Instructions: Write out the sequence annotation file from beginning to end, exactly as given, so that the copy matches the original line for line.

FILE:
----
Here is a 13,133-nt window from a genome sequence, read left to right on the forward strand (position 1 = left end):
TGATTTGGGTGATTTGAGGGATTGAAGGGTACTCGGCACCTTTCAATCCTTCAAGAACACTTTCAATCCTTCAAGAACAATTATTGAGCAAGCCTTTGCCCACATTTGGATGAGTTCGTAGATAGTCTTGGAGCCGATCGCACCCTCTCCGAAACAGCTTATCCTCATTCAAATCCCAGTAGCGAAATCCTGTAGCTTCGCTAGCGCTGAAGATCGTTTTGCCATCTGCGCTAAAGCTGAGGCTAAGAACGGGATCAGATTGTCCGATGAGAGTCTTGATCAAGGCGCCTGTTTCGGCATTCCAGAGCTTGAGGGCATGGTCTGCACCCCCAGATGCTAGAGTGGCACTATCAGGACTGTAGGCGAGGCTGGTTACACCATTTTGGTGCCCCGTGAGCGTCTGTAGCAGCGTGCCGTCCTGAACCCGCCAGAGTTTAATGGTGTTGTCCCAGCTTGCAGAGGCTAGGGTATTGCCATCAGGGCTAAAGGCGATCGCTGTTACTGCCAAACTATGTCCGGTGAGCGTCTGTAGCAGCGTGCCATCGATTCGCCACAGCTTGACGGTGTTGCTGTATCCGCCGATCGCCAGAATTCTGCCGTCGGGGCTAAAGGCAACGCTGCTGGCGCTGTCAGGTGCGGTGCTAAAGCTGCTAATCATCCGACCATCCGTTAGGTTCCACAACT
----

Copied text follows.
Here is a 13,133-nt window from a genome sequence, read left to right on the forward strand (position 1 = left end):
TGATTTGGGTGATTTGAGGGATTGAAGGGTACTCGGCACCTTTCAATCCTTCAAGAACACTTTCAATCCTTCAAGAACAATTATTGAGCAAGCCTTTGCCCACATTTGGATGAGTTCGTAGATAGTCTTGGAGCCGATCGCACCCTCTCCGAAACAGCTTATCCTCATTCAAATCCCAGTAGCGAAATCCTGTAGCTTCGCTAGCGCTGAAGATCGTTTTGCCATCTGCGCTAAAGCTGAGGCTAAGAACGGGATCAGATTGTCCGATGAGAGTCTTGATCAAGGCGCCTGTTTCGGCATTCCAGAGCTTGAGGGCATGGTCTGCACCCCCAGATGCTAGAGTGGCACTATCAGGACTGTAGGCGAGGCTGGTTACACCATTTTGGTGCCCCGTGAGCGTCTGTAGCAGCGTGCCGTCCTGAACCCGCCAGAGTTTAATGGTGTTGTCCCAGCTTGCAGAGGCTAGGGTATTGCCATCAGGGCTAAAGGCGATCGCTGTTACTGCCAAACTATGTCCGGTGAGCGTCTGTAGCAGCGTGCCATCGATTCGCCACAGCTTGACGGTGTTGCTGTATCCGCCGATCGCCAGAATTCTGCCGTCGGGGCTAAAGGCAACGCTGCTGGCGCTGTCAGGTGCGGTGCTAAAGCTGCTAATCATCCGACCATCCGTTAGGTTCCACAACT